“Stuff” Happens

If you’re looking for a clue as to why we have so many problems in today’s world, one place you might look is how we actually look at problems.

Our traditional way of dealing with a problem is to break it down into pieces, examine those pieces for flaws, fix whatever flaws we find, and then patch everything back together and congratulate ourselves on a job well done.

Basically, we approach problems in life the way we approach problems with our car. Unfortunately, while this approach may be successful in fixing our car, it’s much less likely to be successful in fixing our problems in life.

While this “break into pieces” approach may come naturally to us today, it’s actually a product of the traditional scientific method. As David S. Walonick, Ph.D. explains,

Since Descartes, the “scientific method” had progressed under two related assumptions. A system could be broken down into its individual components so that each component could be analyzed as an independent entity, and the components could be added in a linear fashion to describe the totality of the system.

Unfortunately, this approach often doesn’t work in complex systems like the economy, society or the environment. Over the course of the 20th Century, people started to realize that it’s impossible to break such systems down in any meaningful way. Instead, they realized you have to look at the system as a whole.

Over time, this realization led to the development of a new approach to dealing with problems in complex systems: systems thinking. To quote Wikipedia, systems thinking is:

…a framework that is based on the belief that the component parts of a system can best be understood in the context of relationships with each other and with other systems, rather than in isolation.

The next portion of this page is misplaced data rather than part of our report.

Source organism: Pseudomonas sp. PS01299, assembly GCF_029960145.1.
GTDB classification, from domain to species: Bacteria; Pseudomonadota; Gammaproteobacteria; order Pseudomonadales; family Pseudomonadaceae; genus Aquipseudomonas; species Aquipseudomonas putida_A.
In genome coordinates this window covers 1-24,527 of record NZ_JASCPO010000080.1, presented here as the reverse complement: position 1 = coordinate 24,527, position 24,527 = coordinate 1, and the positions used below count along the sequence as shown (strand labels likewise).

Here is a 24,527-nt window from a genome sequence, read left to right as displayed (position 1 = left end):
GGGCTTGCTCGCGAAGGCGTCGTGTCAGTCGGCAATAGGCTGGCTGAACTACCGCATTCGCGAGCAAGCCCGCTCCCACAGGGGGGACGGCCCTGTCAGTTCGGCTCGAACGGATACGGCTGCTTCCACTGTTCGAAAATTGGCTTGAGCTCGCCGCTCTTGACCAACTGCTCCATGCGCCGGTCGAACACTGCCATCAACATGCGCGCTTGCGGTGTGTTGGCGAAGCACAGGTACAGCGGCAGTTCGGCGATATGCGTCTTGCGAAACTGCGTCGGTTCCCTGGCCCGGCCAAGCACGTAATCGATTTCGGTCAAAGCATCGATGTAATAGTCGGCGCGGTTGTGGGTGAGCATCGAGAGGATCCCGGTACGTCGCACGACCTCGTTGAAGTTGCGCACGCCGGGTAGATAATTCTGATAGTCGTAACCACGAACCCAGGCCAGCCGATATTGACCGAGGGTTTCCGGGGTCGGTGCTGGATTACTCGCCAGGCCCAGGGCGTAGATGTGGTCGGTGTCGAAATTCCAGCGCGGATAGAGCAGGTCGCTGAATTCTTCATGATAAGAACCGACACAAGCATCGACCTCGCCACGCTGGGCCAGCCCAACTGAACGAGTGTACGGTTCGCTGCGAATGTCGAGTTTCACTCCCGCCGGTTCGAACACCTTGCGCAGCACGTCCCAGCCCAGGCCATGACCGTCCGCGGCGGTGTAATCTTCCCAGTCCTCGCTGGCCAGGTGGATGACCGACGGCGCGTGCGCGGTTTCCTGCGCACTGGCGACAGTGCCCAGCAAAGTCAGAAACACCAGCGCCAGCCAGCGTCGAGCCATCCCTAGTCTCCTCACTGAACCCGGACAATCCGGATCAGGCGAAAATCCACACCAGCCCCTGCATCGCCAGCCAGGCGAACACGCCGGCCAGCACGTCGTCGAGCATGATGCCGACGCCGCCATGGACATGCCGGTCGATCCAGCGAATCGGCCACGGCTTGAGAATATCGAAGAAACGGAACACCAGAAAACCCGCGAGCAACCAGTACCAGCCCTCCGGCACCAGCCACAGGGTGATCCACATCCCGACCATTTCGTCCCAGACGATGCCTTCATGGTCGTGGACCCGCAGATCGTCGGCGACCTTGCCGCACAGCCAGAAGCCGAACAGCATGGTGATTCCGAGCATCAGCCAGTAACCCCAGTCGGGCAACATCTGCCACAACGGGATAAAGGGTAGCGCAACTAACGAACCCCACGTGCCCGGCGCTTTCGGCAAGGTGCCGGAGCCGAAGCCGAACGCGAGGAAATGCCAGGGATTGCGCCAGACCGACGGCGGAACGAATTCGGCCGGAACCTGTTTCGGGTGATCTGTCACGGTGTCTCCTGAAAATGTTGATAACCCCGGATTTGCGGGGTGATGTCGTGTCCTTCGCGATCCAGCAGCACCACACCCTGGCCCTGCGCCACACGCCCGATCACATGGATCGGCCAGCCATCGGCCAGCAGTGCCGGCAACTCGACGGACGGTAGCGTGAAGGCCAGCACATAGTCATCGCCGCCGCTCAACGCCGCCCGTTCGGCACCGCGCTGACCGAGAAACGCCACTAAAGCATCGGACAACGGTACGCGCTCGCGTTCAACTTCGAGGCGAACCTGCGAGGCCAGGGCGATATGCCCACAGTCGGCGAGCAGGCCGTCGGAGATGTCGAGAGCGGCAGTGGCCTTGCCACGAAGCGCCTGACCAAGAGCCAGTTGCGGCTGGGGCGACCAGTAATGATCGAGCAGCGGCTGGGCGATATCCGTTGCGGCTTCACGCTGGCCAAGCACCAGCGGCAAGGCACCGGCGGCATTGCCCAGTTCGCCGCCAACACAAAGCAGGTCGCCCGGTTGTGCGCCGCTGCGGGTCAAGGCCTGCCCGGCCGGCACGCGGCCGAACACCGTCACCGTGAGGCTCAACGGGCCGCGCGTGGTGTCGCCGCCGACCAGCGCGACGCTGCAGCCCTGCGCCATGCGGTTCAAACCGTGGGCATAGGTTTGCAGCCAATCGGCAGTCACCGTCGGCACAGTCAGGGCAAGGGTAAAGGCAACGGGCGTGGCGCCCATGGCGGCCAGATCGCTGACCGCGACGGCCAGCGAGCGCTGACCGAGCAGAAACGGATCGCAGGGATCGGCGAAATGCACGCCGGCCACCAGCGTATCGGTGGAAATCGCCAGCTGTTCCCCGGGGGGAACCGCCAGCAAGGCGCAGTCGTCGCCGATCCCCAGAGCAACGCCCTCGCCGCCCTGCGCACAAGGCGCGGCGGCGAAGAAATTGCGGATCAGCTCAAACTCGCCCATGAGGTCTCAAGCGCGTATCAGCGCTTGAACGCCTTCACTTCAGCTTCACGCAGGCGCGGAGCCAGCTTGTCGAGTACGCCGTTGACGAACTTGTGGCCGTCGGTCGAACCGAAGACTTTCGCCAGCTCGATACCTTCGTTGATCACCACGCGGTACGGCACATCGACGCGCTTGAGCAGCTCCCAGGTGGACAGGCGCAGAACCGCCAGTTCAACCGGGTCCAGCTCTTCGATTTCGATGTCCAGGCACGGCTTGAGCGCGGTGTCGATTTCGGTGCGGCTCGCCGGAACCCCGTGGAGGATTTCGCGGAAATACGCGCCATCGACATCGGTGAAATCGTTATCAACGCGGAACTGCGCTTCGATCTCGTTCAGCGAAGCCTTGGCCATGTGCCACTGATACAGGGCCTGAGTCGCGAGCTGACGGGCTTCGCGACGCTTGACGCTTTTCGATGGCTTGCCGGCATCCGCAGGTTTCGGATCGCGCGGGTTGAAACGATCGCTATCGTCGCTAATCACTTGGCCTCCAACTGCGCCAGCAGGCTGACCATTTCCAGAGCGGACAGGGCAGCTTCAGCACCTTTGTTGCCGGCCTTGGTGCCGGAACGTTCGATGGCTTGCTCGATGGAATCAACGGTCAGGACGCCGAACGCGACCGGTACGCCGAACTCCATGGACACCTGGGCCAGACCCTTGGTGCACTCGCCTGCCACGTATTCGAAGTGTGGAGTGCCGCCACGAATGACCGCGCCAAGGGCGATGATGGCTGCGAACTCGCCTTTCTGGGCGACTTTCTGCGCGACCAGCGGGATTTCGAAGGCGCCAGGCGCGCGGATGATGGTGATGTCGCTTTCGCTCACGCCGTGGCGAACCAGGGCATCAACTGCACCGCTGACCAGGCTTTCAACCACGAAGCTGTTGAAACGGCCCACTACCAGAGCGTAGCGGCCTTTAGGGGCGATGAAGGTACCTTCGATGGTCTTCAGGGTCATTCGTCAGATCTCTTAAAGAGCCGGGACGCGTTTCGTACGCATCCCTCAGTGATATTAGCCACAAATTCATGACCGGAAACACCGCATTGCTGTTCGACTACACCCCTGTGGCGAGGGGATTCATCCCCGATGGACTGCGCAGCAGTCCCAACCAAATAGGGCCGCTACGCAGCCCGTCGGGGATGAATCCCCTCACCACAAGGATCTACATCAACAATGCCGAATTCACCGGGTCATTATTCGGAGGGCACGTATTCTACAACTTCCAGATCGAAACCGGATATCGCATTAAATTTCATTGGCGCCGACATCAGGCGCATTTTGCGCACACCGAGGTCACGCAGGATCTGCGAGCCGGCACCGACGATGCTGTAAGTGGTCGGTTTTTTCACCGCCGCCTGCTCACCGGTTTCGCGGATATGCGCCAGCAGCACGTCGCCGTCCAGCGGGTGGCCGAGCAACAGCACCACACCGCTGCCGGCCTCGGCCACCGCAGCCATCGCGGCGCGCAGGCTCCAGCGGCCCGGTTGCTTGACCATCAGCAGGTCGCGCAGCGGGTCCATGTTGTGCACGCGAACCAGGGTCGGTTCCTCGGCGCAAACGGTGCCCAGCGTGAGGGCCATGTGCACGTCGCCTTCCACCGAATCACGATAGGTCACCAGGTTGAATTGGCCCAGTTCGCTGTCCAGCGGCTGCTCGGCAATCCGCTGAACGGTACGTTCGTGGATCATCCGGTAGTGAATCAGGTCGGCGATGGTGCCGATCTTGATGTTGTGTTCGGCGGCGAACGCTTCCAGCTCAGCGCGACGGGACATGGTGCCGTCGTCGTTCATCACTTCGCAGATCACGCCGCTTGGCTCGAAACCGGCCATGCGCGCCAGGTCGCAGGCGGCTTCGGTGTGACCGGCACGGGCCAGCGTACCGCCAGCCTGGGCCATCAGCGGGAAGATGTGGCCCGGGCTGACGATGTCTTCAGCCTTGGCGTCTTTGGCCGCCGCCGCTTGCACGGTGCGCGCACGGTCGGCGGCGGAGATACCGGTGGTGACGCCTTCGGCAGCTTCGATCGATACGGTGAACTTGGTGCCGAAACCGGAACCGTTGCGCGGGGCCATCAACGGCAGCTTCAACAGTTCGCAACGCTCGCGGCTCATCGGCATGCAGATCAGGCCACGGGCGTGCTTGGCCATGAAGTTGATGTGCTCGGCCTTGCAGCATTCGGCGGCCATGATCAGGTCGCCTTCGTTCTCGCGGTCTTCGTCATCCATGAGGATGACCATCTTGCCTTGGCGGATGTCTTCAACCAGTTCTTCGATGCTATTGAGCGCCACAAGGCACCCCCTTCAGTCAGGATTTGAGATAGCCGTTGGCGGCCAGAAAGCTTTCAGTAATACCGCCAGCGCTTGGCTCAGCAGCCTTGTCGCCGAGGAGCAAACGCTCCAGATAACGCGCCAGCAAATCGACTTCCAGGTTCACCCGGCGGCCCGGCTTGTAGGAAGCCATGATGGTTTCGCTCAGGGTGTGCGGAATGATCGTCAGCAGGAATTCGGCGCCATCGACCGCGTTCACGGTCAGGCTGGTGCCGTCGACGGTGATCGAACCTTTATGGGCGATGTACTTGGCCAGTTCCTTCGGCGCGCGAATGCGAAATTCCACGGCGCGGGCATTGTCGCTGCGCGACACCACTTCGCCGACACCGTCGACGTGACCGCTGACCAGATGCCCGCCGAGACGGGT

Because we’re in the habit of breaking things into pieces, understanding the basics of systems thinking can seem a little complicated. But sometimes someone creates a presentation describing a system in crisis that gives us a deeper understanding of the problems confronting us.

The New York Times recently ran an article about an increasingly popular video called “The Story of Stuff,” which explores the relationship between our consumer society and the earth’s environment.  As the Times notes, the video “shows students how their own behavior is linked to what is happening across the globe.”

I agree that it’s an excellent video that gives us a deeper understanding of our role in contributing to today’s environmental problems. But beyond that, it also serves as an excellent example of systems thinking.

Maybe, if we gain a better understanding of systems thinking, we’ll be able to respond to complex problems with more than just a hollow excuse that “Stuff happens.”


About Dave Higgins

I've been interested in current events since at least the mid 1960's, and in ideas from modern science since the early 1990's. My website Quantum Age, which has been online since 1996, presents a basic framework for applying ideas from modern science to today's world. In this blog I discuss current events in the context of that framework.
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